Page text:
The improved version MK2 I've tried to replace the motorcycle ignition coil with the much smaller miniature "Blokker" circuit but as I already feared this was just a bridge too far. The spark energy of this mini circuit seems marginal or rather insufficient to keep this 2-stroke running reliable for a longer time. The engine did run indeed, but he stops much more often and sooner than with the stronger spark from the motorcycle ignition coil despite frantic attempts to avoid that. As mentioned, a single ignition miss is fatal immediately because here there is no flywheel effect that this helps the engine to overcome such a dead moment. Nevertheless, these experiments in more critical circumstances provided me some new insights. I found that the compression should be increased somewhat to let the engine run longer and more reliable. This compression increase can only be made with a heavier weight and I feared that the upward stroke of the piston would be smaller also with the heavier weight resulting in less intake of the fresh gas mix from the carburettor. And that appeared not to be the case: the stronger combustion also results in a greater expansion of the gas mix and the upward piston stroke certainly was not less, even larger. I finally increased the mass of the weight from about 150 grams to about 350 grams; considerably larger so, but the engine runs much better with it. A second change concerned the rubber O-ring that must seal the glass cylinder airtight from the outdoors. I now put this O-ring in the cylinder head instead of around the glass cylinder, see the sectional drawing at the top of the page. The 6mm high pressure washer for the O-ring around the cylinder could therefore be eliminated with the result that one can look now in the combustion chamber seeing the combustion fires. In fact only an optical improvement, but I thought it was a pity that the combustion fires were shielded by the former 6mm high washer. Now the glass cylinder is clamped against the O-ring with the black plastic pressure washer on top of the cylinder. Thus, together with some other minor changes such as the spark plug and the intake pipe on the carburettor, the improved MK2 version was created with quite optimal performance as far as I can judge now.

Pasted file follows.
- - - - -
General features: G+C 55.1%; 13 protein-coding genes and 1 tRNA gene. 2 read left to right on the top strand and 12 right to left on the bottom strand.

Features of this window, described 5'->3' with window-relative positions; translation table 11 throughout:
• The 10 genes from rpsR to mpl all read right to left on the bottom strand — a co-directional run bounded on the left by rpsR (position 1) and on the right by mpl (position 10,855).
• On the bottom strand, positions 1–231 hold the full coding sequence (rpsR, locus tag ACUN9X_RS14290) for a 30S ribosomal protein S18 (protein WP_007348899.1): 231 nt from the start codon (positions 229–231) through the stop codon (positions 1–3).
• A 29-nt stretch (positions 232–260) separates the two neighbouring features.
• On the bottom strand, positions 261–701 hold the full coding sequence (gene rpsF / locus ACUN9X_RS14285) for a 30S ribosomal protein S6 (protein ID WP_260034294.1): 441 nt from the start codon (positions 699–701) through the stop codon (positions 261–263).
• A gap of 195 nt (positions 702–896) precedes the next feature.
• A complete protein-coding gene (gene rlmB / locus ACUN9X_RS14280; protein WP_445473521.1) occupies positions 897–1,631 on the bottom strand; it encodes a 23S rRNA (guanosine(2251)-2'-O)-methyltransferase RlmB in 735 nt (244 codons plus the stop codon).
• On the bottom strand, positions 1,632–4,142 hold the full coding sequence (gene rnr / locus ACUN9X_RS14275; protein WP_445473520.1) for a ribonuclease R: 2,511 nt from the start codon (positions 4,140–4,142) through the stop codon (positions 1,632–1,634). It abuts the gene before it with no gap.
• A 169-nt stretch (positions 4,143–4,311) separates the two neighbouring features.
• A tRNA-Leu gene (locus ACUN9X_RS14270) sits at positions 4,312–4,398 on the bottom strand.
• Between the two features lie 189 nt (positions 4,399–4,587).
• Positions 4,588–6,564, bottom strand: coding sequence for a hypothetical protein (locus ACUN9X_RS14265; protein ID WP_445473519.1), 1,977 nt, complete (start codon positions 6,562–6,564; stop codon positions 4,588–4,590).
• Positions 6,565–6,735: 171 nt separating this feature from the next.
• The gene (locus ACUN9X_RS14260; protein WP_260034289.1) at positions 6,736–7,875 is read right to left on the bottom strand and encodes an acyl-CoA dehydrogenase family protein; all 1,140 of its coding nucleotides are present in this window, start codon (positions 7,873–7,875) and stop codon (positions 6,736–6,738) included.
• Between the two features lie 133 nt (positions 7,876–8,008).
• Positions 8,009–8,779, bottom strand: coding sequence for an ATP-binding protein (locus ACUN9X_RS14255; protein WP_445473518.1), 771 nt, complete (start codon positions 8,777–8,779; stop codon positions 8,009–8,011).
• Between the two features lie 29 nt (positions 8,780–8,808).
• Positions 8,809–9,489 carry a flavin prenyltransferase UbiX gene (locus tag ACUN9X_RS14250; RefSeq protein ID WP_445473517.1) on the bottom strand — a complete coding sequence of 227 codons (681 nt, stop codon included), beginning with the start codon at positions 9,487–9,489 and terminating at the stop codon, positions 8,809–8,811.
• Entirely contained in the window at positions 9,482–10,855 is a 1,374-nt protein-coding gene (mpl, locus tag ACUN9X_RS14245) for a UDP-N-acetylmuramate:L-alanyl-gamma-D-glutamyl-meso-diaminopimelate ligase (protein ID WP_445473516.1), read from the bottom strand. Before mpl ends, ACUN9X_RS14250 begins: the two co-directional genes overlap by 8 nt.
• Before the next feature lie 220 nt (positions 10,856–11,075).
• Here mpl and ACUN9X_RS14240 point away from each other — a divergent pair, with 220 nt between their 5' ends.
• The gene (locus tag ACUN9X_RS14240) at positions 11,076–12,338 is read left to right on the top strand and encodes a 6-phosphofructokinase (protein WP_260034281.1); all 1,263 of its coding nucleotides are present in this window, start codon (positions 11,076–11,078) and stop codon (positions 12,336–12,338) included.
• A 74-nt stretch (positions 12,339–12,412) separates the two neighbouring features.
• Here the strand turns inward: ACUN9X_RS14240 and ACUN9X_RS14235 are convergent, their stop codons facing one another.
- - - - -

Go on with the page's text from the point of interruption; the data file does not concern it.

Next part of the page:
The picture below shows this final MK2 version; on the video you can see the remarkable performance of this tricky thing:
Preliminary resultsandconclusions All in allit was amatter of"trial and error", but withsomesystematics andrationalthinking to the extentthatit is given to me.PresumablyI havenot reached the realoptimum for all parameters involved because thesensitivitiesare somewhatcomplexand interrelatedandbecause someeffectsweredifficult to reverseastheturningofthe weight andcutting-off theglass cylinder.